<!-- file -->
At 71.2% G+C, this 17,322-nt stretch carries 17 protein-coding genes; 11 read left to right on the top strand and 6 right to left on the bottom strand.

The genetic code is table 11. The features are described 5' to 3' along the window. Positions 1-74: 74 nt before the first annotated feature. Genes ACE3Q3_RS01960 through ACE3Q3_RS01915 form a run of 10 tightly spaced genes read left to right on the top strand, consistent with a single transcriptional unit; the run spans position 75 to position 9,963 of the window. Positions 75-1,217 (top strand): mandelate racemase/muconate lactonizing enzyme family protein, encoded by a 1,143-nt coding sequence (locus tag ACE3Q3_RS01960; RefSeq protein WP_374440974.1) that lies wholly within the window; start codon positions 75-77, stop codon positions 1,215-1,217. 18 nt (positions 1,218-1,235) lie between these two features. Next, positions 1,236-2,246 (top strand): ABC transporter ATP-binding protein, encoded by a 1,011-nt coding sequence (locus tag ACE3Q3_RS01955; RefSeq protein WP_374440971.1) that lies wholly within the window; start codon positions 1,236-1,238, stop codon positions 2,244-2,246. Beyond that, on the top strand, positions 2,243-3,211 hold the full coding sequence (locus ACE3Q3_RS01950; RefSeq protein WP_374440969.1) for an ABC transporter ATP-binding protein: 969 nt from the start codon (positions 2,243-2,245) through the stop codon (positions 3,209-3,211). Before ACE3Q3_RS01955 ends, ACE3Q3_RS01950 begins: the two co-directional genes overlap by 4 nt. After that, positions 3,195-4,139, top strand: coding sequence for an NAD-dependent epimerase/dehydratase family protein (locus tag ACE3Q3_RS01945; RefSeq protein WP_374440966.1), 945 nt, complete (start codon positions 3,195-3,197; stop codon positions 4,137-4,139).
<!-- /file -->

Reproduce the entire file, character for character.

At 71.2% G+C, this 17,322-nt stretch carries 17 protein-coding genes; 11 read left to right on the top strand and 6 right to left on the bottom strand.

The genetic code is table 11. The features are described 5' to 3' along the window. Positions 1-74: 74 nt before the first annotated feature. Genes ACE3Q3_RS01960 through ACE3Q3_RS01915 form a run of 10 tightly spaced genes read left to right on the top strand, consistent with a single transcriptional unit; the run spans position 75 to position 9,963 of the window. Positions 75-1,217 (top strand): mandelate racemase/muconate lactonizing enzyme family protein, encoded by a 1,143-nt coding sequence (locus tag ACE3Q3_RS01960; RefSeq protein WP_374440974.1) that lies wholly within the window; start codon positions 75-77, stop codon positions 1,215-1,217. 18 nt (positions 1,218-1,235) lie between these two features. Next, positions 1,236-2,246 (top strand): ABC transporter ATP-binding protein, encoded by a 1,011-nt coding sequence (locus tag ACE3Q3_RS01955; RefSeq protein WP_374440971.1) that lies wholly within the window; start codon positions 1,236-1,238, stop codon positions 2,244-2,246. Beyond that, on the top strand, positions 2,243-3,211 hold the full coding sequence (locus ACE3Q3_RS01950; RefSeq protein WP_374440969.1) for an ABC transporter ATP-binding protein: 969 nt from the start codon (positions 2,243-2,245) through the stop codon (positions 3,209-3,211). Before ACE3Q3_RS01955 ends, ACE3Q3_RS01950 begins: the two co-directional genes overlap by 4 nt. After that, positions 3,195-4,139, top strand: coding sequence for an NAD-dependent epimerase/dehydratase family protein (locus tag ACE3Q3_RS01945; RefSeq protein WP_374440966.1), 945 nt, complete (start codon positions 3,195-3,197; stop codon positions 4,137-4,139).